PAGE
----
বাংলাদেশের স্বাধীনতা যুদ্ধ দলিলপত্রঃ ত্রয়োদশ খণ্ড
saying there is no widespread famine. Stocks presently 700,000 tons, or 4 months supply at normal rates. Additionally, 200,000 tons on the water, much of that in East Pakistan ports. Further, 300,000 tons of U. S. grain has been authorized and will move as soon as delivery can be made. If future needs prove to be greater than this, we would, of course, consider additional PL-480 shipments. And we are in a position to move promptly if it proves necessary.
Now, the Department of Agriculture yesterday said we were advising the Government of Pakistan that we are anxious to resume shipments at the earliest possible time that port congestion in East Pakistan is eased and off-loading and distribution arranged. All this by way of saying that the problem is not supply, but off-loading facilities and distribution in East Pakistan, because rail, boat and road transport have been disrupted, and labor at the docks is largely unavailable.
Now, we have stressed to the Government of Pakistan the importance of resolving distribution problems, and we have also continued to emphasize we are prepared to support any international humanitarian efforts to provide assistance to East Pakistan." April 15:
"We have been struck by the fact that some reporting on Pakistan continues to assert that U. S. arms are flowing into Pakistan, and that U. S. food assistance is being cut off. These assertions are not true.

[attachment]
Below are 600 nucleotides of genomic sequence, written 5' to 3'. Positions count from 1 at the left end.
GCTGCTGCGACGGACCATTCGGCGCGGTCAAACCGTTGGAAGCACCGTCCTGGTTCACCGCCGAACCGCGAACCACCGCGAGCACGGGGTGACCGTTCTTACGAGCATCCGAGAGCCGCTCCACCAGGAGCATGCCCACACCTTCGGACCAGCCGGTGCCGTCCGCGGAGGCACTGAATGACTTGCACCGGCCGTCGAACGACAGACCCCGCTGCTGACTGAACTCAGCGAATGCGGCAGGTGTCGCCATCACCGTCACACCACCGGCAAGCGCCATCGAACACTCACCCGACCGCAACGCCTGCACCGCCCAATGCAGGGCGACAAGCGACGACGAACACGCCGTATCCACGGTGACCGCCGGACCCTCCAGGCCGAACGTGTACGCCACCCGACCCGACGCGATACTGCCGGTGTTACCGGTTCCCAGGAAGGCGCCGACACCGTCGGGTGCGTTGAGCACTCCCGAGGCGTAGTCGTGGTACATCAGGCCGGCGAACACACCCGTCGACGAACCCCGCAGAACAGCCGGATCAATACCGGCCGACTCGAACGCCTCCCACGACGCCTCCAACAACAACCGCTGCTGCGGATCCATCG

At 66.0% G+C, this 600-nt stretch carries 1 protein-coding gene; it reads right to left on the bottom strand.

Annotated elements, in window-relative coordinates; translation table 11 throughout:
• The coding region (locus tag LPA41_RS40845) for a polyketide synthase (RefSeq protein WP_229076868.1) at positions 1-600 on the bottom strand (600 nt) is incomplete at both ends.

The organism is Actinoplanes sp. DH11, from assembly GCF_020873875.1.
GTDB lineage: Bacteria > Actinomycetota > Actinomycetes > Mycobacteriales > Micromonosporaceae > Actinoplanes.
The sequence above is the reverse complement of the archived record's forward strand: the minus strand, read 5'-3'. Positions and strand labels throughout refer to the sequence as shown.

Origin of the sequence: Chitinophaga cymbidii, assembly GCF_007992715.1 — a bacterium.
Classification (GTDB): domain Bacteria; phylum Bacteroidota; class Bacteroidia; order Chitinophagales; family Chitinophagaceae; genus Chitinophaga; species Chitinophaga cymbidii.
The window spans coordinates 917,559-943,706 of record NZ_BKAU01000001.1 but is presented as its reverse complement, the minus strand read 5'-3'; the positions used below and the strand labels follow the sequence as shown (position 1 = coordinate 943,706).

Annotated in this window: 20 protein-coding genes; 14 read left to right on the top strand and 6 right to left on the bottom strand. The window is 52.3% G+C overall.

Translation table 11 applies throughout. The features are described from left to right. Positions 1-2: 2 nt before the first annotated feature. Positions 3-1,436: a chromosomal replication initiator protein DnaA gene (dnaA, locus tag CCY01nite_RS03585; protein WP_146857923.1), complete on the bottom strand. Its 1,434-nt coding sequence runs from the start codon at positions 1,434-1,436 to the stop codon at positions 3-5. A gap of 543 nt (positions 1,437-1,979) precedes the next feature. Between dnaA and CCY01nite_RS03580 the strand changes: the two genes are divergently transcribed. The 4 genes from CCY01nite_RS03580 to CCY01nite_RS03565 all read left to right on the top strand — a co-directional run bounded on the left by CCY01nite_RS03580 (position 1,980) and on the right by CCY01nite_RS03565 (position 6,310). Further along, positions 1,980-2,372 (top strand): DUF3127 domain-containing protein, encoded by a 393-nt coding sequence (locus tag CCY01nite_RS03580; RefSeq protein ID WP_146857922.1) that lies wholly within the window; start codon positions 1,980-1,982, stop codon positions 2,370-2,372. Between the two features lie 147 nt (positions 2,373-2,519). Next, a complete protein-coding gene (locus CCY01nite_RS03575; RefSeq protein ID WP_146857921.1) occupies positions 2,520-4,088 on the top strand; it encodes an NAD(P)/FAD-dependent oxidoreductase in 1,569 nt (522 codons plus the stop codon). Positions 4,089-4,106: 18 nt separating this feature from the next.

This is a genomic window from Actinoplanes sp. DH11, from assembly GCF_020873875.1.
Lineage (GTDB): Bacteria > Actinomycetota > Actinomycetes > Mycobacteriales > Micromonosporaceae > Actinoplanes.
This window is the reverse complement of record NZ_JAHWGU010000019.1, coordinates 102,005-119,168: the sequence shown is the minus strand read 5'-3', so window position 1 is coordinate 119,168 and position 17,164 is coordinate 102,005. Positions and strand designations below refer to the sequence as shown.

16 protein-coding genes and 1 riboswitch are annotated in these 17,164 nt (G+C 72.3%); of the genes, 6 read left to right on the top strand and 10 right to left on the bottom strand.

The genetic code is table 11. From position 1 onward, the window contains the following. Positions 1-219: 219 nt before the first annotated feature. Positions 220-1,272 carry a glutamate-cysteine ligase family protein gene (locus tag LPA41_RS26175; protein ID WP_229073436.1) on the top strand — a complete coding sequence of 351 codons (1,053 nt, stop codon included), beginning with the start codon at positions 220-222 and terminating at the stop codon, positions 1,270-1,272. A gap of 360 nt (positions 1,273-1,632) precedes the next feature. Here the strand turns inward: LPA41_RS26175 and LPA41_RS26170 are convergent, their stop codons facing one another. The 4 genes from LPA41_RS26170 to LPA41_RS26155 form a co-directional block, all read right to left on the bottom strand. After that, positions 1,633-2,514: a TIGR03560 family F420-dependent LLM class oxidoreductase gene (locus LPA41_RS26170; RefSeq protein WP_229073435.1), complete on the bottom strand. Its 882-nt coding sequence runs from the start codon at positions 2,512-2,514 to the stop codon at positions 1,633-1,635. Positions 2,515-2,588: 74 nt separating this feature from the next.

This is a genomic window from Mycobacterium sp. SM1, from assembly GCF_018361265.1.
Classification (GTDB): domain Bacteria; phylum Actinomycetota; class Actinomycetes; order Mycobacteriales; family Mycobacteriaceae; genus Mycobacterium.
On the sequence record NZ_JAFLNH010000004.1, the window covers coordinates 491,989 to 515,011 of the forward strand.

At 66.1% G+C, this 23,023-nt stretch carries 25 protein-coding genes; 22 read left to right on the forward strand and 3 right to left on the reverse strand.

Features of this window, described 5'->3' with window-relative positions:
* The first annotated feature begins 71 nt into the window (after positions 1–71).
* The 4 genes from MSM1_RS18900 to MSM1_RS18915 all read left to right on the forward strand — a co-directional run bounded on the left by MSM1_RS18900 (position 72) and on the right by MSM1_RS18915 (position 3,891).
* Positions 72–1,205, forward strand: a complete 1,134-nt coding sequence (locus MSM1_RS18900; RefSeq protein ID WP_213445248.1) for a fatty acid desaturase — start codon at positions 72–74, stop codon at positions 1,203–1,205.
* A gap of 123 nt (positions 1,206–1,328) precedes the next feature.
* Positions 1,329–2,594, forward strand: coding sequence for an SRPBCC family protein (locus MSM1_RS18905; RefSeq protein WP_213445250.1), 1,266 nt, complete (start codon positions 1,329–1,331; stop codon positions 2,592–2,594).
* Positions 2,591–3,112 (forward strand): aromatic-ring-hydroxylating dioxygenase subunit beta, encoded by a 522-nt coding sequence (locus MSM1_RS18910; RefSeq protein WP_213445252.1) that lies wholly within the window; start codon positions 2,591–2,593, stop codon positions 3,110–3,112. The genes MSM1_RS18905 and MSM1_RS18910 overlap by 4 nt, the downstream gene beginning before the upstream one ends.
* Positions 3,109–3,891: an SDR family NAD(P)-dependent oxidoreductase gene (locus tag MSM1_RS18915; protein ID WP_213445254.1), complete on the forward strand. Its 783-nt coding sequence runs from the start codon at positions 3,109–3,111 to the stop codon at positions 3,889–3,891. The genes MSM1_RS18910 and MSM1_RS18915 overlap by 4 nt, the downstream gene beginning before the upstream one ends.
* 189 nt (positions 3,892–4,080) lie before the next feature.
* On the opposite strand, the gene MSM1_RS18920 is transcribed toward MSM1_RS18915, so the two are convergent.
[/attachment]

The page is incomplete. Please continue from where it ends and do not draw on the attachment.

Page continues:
First, there is no widespread famine in East Pakistan, based on the best information available to us, although local shortage may exist. The problem is not supply, it is distribution and port congestion. We have taken up with the Government of Pakistan a number of times the urgent need to resolve these problems. 900,000 tons of grain, including large quantities of U. S. PL-480 wheat are either in government stocks in East Pakistan or at its ports or on the high seas. 300,000 additional tons of U. S. grain have been authorized and will move as soon as deliveries can be made, and the United States will act promptly if more is needed. We have said, and repeated our willingness to support any additional international humanitarian relief effort, and the Government of Pakistan is fully aware of our readiness to do so.
On the question of U. S. arms, the embargo has been in effect since 1965. With regard to the one-time exception announced last October, no arms have been delivered and none are in the pipeline. Since 1966-67, under the foreign military sales agreement with Pakistan, a very modest quantity of such items as communications, medical and transport equipment as well as spare parts and ammunition for arms provided prior to the 1965 embargo, have gone to Pakistan. With respect to the question of ammunition, no more than 10 or 15 per cent of the total material has been ammunition We have been informed by the Department of Defense that none of these items have been provided to the Pakistan Government of its agents since the outbreak of fighting in East Pakistan, March 25–26, and nothing is now scheduled for such delivery. In short, no arms have been provided to the Government of Pakistan since the beginning of this crisis, and the question of deliveries will be kept under review in light of developments."